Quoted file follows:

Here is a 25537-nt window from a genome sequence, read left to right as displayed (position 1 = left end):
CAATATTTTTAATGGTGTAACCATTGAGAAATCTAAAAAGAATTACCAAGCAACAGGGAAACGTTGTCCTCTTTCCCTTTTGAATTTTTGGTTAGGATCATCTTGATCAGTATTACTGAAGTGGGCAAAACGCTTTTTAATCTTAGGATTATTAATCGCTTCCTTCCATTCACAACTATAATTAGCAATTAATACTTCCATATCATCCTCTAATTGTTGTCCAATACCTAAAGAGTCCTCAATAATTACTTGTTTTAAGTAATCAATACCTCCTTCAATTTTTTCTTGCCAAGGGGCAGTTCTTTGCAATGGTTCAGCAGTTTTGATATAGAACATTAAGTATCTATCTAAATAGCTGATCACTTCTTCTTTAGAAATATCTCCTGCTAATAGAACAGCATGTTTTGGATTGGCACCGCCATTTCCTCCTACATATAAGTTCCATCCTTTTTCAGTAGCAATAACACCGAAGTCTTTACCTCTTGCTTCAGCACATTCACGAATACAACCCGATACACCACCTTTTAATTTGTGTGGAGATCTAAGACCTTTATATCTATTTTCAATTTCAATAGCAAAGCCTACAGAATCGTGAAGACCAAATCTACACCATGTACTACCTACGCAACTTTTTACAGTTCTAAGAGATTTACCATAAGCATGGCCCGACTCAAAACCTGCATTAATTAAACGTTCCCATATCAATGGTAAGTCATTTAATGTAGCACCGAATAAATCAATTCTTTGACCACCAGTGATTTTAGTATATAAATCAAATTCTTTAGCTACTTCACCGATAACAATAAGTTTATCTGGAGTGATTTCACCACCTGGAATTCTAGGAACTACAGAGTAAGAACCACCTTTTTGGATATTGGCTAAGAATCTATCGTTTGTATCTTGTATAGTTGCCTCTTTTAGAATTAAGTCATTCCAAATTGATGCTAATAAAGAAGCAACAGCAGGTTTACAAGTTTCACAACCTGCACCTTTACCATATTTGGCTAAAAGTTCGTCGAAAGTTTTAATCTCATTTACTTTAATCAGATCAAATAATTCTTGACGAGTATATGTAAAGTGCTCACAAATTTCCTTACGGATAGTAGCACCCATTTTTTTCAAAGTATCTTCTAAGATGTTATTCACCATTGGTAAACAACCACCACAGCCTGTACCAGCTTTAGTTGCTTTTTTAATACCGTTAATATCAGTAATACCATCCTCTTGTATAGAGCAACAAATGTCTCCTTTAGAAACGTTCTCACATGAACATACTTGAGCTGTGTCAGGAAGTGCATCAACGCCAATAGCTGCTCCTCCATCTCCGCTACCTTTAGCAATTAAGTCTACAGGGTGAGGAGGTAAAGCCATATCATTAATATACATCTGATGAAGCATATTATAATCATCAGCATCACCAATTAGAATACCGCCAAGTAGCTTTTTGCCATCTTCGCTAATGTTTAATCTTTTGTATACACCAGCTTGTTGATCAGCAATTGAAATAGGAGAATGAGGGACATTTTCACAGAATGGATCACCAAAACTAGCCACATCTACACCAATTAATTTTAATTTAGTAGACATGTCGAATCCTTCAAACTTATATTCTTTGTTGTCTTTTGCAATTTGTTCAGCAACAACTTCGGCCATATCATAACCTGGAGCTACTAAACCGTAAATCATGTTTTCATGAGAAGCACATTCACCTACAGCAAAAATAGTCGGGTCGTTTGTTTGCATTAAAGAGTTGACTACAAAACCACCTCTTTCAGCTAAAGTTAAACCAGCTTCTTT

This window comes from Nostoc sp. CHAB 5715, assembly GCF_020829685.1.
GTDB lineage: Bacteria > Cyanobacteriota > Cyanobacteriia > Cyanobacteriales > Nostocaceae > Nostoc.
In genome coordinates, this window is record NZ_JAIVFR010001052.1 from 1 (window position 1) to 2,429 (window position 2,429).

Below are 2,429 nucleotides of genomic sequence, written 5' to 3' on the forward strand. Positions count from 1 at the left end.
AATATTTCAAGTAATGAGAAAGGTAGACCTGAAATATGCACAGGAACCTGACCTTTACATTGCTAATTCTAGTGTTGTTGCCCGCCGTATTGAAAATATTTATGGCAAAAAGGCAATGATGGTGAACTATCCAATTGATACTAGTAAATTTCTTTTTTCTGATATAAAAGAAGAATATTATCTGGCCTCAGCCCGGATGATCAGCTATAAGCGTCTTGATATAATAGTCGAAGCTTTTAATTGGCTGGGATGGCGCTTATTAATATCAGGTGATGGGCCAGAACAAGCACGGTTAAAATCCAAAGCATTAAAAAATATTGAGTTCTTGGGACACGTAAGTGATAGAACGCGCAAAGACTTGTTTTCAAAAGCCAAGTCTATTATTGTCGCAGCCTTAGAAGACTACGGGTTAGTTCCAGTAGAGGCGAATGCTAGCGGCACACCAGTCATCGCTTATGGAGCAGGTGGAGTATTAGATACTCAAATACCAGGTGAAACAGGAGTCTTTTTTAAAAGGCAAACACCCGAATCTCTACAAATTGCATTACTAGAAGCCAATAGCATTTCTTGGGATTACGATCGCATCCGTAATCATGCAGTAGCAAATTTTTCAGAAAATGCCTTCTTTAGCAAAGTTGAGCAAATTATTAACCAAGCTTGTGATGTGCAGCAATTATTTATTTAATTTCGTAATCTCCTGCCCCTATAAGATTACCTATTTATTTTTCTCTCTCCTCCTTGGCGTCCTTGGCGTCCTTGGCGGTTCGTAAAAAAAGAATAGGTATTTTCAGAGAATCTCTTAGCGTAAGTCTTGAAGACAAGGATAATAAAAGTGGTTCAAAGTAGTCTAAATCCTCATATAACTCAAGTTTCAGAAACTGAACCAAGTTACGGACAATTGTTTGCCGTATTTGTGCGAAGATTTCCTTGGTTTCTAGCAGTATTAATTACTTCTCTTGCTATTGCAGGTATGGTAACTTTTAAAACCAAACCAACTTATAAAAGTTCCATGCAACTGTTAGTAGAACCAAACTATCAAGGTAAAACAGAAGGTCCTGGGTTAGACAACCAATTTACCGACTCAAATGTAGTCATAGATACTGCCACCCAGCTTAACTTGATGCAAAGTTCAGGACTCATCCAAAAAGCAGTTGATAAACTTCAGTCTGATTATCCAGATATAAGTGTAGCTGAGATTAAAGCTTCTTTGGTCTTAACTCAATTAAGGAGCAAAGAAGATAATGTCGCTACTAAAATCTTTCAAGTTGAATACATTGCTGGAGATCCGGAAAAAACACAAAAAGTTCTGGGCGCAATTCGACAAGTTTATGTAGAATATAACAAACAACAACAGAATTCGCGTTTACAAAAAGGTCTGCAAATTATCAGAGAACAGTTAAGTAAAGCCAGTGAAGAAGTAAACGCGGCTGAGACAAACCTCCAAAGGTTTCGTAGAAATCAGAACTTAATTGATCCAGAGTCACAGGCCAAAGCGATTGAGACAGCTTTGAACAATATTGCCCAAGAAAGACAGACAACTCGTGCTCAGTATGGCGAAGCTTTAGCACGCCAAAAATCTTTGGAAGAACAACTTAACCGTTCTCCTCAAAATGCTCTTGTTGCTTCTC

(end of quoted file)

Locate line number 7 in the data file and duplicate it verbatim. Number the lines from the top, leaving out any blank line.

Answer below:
AATATTTCAAGTAATGAGAAAGGTAGACCTGAAATATGCACAGGAACCTGACCTTTACATTGCTAATTCTAGTGTTGTTGCCCGCCGTATTGAAAATATTTATGGCAAAAAGGCAATGATGGTGAACTATCCAATTGATACTAGTAAATTTCTTTTTTCTGATATAAAAGAAGAATATTATCTGGCCTCAGCCCGGATGATCAGCTATAAGCGTCTTGATATAATAGTCGAAGCTTTTAATTGGCTGGGATGGCGCTTATTAATATCAGGTGATGGGCCAGAACAAGCACGGTTAAAATCCAAAGCATTAAAAAATATTGAGTTCTTGGGACACGTAAGTGATAGAACGCGCAAAGACTTGTTTTCAAAAGCCAAGTCTATTATTGTCGCAGCCTTAGAAGACTACGGGTTAGTTCCAGTAGAGGCGAATGCTAGCGGCACACCAGTCATCGCTTATGGAGCAGGTGGAGTATTAGATACTCAAATACCAGGTGAAACAGGAGTCTTTTTTAAAAGGCAAACACCCGAATCTCTACAAATTGCATTACTAGAAGCCAATAGCATTTCTTGGGATTACGATCGCATCCGTAATCATGCAGTAGCAAATTTTTCAGAAAATGCCTTCTTTAGCAAAGTTGAGCAAATTATTAACCAAGCTTGTGATGTGCAGCAATTATTTATTTAATTTCGTAATCTCCTGCCCCTATAAGATTACCTATTTATTTTTCTCTCTCCTCCTTGGCGTCCTTGGCGTCCTTGGCGGTTCGTAAAAAAAGAATAGGTATTTTCAGAGAATCTCTTAGCGTAAGTCTTGAAGACAAGGATAATAAAAGTGGTTCAAAGTAGTCTAAATCCTCATATAACTCAAGTTTCAGAAACTGAACCAAGTTACGGACAATTGTTTGCCGTATTTGTGCGAAGATTTCCTTGGTTTCTAGCAGTATTAATTACTTCTCTTGCTATTGCAGGTATGGTAACTTTTAAAACCAAACCAACTTATAAAAGTTCCATGCAACTGTTAGTAGAACCAAACTATCAAGGTAAAACAGAAGGTCCTGGGTTAGACAACCAATTTACCGACTCAAATGTAGTCATAGATACTGCCACCCAGCTTAACTTGATGCAAAGTTCAGGACTCATCCAAAAAGCAGTTGATAAACTTCAGTCTGATTATCCAGATATAAGTGTAGCTGAGATTAAAGCTTCTTTGGTCTTAACTCAATTAAGGAGCAAAGAAGATAATGTCGCTACTAAAATCTTTCAAGTTGAATACATTGCTGGAGATCCGGAAAAAACACAAAAAGTTCTGGGCGCAATTCGACAAGTTTATGTAGAATATAACAAACAACAACAGAATTCGCGTTTACAAAAAGGTCTGCAAATTATCAGAGAACAGTTAAGTAAAGCCAGTGAAGAAGTAAACGCGGCTGAGACAAACCTCCAAAGGTTTCGTAGAAATCAGAACTTAATTGATCCAGAGTCACAGGCCAAAGCGATTGAGACAGCTTTGAACAATATTGCCCAAGAAAGACAGACAACTCGTGCTCAGTATGGCGAAGCTTTAGCACGCCAAAAATCTTTGGAAGAACAACTTAACCGTTCTCCTCAAAATGCTCTTGTTGCTTCTC